Backyard biodiversity: A few tips for gardening for wildlife

Posted on Apr 1 2019 - 7:06am by UOG

Plants are big business in Florida. According to the University of Florida Institute for Food and Agricultural Sciences’ most recent survey, sales related to the environmental horticulture industry accounted for over $10.7 billion in 2015 of which native plant sales were estimated at $427 million.

Nurseries employ over 19,000 people around the state. More people are flocking into local businesses and farmer’s markets for flowers to attract butterflies, bees and hummingbirds. As our springtime flowers burst into view, you probably have noticed that the neighbors are out in the yard, removing limbs and sprucing up the flower beds.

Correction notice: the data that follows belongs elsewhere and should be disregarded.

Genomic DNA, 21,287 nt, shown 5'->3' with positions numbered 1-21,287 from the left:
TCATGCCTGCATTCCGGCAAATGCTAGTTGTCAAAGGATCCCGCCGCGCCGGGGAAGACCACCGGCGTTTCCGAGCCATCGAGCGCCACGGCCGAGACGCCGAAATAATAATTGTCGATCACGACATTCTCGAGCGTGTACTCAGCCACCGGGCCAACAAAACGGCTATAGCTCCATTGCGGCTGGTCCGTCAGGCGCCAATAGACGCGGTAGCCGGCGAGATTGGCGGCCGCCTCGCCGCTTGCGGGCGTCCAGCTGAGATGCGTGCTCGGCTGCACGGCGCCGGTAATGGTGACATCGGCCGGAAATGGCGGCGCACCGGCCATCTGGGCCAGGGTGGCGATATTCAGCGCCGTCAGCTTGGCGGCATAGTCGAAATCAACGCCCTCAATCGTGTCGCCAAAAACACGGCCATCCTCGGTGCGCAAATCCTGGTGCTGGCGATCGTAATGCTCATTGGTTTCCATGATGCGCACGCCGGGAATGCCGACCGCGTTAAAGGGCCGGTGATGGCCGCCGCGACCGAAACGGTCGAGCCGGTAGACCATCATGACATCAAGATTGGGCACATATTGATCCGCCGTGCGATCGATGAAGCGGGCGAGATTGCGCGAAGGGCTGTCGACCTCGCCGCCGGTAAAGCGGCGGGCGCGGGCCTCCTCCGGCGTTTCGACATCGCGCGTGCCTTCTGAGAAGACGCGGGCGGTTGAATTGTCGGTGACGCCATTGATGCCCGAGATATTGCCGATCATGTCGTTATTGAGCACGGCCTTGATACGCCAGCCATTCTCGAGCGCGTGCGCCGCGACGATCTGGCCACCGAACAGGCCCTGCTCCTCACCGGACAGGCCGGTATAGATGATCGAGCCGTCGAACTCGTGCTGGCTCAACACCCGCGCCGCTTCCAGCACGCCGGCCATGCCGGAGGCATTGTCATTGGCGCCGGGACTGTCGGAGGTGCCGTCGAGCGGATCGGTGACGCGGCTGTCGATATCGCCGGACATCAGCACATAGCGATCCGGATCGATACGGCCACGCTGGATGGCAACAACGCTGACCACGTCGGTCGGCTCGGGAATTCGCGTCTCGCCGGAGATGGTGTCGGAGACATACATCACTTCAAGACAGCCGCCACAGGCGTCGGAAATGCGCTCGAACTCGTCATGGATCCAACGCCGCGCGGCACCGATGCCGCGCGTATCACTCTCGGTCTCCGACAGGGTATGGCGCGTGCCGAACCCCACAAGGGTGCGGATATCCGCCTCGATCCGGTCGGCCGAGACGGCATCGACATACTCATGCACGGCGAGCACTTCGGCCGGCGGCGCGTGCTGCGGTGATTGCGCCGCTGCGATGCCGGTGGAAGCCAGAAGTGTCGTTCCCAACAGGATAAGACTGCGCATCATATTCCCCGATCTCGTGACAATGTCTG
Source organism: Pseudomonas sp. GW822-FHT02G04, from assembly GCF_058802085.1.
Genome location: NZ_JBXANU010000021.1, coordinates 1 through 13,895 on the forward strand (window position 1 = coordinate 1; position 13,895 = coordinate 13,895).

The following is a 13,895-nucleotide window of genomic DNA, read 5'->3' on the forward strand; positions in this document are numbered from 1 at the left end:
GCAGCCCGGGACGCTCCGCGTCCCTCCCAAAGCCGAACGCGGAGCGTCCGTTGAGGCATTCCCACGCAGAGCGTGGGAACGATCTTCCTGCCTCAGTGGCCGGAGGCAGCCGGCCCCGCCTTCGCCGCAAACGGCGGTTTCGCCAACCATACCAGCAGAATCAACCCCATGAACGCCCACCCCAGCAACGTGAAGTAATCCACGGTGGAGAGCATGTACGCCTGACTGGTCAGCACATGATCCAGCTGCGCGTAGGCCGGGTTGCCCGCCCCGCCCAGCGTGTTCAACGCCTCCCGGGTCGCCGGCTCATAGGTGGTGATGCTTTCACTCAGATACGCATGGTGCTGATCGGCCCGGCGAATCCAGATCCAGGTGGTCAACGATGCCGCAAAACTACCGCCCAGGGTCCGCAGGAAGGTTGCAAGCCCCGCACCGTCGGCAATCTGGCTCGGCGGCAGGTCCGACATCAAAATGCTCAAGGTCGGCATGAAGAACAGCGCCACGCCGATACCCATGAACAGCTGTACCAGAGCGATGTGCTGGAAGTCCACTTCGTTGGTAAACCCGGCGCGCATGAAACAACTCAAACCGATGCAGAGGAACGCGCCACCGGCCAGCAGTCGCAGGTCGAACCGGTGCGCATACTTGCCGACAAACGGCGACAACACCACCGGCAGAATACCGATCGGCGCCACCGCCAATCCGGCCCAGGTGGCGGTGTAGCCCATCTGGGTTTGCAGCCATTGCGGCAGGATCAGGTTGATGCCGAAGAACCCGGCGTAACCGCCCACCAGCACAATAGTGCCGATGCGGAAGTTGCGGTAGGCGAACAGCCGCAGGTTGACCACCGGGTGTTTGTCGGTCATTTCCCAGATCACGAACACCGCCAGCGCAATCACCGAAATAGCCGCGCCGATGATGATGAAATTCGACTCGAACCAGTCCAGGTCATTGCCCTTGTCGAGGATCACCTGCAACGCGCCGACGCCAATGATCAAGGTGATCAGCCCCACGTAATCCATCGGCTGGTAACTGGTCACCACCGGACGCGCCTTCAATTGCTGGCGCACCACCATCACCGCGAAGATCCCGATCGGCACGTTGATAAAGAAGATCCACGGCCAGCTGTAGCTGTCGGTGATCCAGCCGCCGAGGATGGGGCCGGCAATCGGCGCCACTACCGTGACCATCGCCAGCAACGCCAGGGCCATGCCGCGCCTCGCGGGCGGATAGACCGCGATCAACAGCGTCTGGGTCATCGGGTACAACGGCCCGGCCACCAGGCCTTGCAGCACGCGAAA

Two main ingredients comprise most yards in Tallahassee and the entire U.S. for that matter. The first is lawn: a carpet of non-native grass (must be green) that has been an American standard since the 1950’s. The second consists of non-native plants growing around the non-native lawn.


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